[Date Prev][Date Next][Thread Prev][Thread Next][Date Index][Thread Index]

[ale] Xen Server adding a virtual disk to a VM



I wanted to clarify my question a bit. When I create a new VM, I usually create one small disk (like 10GB) and do the OS install on that with fairly standard options. So that disk is partitioned with a /boot and a swap and at least a root partition. Maybe a /home if the distro wants it. Then, if the purpose of the VM will require more than the minimal space I'll create another virtual disk and add it to the VM. Maybe down the line I'll have to add yet another virtual disk, as I'm going through right now. It's only these last two cases I'm asking about. I can't see where it'd be worth fighting with the installer to get it to not partition the boot drive, even if that were possible. 


Scott 

----- Original Message -----

From: "Scott Plante" <splante at insightsys.com> 
To: "Atlanta Linux Enthusiasts" <ale at ale.org> 
Sent: Monday, October 17, 2016 2:49:24 PM 
Subject: Re: [ale] Xen Server adding a virtual disk to a VM 


Thanks guys. This thread has been very informative. 


So you don't LVM inside a VM, but do you partition? I've always partitioned because it's how I was taught (pre-VM), but suppose you have a Linux VM, and you want to add a 200GB partition for some application. You go into your VM software and create the virtual disk and attach it to the VM. Inside the VM it appears as a new device, say /dev/xvde. You could create a partition and /dev/xvde1 would appear and you could mkfs /dev/xvde1 or you could skip the partitioning and just mkfs /dev/xvde. One reason you generally partition is for the sector alignment stuff, but (correct me if I'm wrong) that doesn't apply to a virtual disk. The sector alignment would be taken care of when you partition the drive inside XenServer, VMWare or whatever's running on the bare metal. Another reason you might normally partition a drive is to separate your OS from your data, to make sure run-away log files don't crash your database, etc., but that doesn't apply here because you've already created a separate virtual disk for that purpose.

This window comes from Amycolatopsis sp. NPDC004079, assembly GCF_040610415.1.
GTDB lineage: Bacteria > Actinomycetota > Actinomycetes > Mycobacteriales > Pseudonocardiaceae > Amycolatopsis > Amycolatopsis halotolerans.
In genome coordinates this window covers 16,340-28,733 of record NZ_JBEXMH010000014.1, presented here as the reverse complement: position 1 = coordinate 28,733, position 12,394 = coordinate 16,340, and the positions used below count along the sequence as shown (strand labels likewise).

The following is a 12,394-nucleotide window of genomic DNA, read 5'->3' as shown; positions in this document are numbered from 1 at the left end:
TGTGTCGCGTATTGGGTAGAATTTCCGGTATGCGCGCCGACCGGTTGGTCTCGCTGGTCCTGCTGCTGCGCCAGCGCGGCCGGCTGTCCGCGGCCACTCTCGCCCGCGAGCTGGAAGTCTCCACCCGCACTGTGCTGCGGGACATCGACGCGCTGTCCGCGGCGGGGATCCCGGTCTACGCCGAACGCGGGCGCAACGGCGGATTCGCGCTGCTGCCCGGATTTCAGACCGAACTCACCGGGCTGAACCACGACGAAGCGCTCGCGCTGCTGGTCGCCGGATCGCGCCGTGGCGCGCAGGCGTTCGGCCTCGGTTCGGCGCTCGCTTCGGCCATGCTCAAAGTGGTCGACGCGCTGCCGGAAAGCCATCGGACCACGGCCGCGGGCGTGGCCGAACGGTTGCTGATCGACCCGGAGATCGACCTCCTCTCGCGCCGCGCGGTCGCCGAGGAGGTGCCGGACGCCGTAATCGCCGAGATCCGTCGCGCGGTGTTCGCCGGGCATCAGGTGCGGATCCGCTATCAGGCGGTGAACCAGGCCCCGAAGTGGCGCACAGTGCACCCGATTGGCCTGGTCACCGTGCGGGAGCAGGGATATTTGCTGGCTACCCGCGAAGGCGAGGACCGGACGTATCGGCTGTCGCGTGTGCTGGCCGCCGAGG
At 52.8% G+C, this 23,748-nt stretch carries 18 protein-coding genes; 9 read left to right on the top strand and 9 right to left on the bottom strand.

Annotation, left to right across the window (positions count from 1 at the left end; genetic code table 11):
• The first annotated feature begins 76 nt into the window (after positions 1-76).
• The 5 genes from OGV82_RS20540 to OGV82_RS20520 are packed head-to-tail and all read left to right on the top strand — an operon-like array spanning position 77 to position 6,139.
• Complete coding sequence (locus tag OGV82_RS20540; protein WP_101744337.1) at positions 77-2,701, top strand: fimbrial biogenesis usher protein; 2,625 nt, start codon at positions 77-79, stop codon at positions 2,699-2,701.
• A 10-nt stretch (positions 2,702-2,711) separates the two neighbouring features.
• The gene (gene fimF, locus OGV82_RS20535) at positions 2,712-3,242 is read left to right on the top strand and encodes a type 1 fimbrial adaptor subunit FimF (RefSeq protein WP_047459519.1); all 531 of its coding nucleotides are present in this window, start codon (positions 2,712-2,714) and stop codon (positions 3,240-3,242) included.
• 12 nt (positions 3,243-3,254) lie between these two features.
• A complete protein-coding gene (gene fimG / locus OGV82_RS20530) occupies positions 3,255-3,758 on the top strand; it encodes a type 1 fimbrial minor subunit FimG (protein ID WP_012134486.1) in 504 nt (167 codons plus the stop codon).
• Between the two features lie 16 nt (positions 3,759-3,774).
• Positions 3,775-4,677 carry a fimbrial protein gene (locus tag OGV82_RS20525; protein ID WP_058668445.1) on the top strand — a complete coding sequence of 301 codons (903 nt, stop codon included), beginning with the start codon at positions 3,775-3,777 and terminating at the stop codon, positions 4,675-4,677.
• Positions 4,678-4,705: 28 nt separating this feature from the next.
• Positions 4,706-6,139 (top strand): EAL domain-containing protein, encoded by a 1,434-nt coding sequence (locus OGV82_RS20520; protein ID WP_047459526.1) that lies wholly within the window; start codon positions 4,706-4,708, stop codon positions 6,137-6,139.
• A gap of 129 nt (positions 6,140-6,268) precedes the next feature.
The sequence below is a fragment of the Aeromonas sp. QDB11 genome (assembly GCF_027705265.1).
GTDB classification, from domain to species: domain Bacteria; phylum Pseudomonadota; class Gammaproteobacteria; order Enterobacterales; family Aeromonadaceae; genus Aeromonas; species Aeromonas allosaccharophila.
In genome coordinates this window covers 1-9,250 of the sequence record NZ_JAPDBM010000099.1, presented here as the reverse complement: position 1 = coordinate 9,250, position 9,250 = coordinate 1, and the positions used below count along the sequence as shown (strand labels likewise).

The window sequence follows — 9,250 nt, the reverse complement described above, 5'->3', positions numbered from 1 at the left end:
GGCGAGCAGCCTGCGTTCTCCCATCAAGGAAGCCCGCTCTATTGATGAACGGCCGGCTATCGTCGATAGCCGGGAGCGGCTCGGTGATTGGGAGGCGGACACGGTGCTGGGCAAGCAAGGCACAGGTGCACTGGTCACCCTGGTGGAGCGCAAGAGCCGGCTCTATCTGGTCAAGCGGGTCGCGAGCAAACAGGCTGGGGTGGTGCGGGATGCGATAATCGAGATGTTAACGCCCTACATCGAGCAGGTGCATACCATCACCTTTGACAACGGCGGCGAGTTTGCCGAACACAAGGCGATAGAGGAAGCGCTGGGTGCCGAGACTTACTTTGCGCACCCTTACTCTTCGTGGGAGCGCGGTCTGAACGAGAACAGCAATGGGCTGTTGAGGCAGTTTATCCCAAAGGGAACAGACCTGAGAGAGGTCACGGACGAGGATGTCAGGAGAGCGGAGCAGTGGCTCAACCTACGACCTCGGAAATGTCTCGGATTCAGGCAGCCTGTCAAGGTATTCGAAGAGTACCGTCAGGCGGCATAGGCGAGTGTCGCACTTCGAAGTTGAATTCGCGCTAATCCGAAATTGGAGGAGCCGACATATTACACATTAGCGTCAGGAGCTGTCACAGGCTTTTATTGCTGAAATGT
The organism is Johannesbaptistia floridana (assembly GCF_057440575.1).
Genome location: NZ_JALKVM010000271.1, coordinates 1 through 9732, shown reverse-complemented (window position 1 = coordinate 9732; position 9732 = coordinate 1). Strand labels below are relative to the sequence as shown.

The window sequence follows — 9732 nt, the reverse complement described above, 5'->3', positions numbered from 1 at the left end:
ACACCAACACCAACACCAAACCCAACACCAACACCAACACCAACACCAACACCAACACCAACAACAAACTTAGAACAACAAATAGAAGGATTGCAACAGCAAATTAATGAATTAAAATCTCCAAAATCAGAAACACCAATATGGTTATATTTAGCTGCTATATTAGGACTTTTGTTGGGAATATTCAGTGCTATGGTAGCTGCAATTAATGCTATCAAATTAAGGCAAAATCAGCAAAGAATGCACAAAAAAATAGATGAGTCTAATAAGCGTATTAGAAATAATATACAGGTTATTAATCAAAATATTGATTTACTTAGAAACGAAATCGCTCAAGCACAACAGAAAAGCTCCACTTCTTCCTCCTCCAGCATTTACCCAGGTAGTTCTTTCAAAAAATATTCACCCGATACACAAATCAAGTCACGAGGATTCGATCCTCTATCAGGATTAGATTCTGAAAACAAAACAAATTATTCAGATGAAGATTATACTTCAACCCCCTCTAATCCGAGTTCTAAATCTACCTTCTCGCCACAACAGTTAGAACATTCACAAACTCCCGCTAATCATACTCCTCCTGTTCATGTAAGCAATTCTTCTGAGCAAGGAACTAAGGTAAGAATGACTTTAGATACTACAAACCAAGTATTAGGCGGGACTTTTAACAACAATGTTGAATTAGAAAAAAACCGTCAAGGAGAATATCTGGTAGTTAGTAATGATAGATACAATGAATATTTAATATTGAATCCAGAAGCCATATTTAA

I asked a friend at the pub Friday night who works with lots of VMs and he says he partitions just as a reminder to himself that he has or hasn't done something with the virtual disk. So he might go add a new disk to a half-dozen VMs, and when he goes into each one he can more easily tell whether he has taken care of it yet or something like that. If I add or remove a disk once a month it's a lot, so that's not a big selling point for me. Still, I suppose it could be useful as some longer term "documentation" kind of thing. 


So those of you on the list who deal with VMs: do you partition your virtual disks? 


Scott 


p.s. my recent VM experience is mostly with XenServer, so forgive me if my question and/or terminology doesn't make sense for ESXi, KVM, or other VM environments. 

-------------- next part --------------
An HTML attachment was scrubbed...
URL: <http://mail.ale.org/pipermail/ale/attachments/20161017/a5d06eca/attachment.html>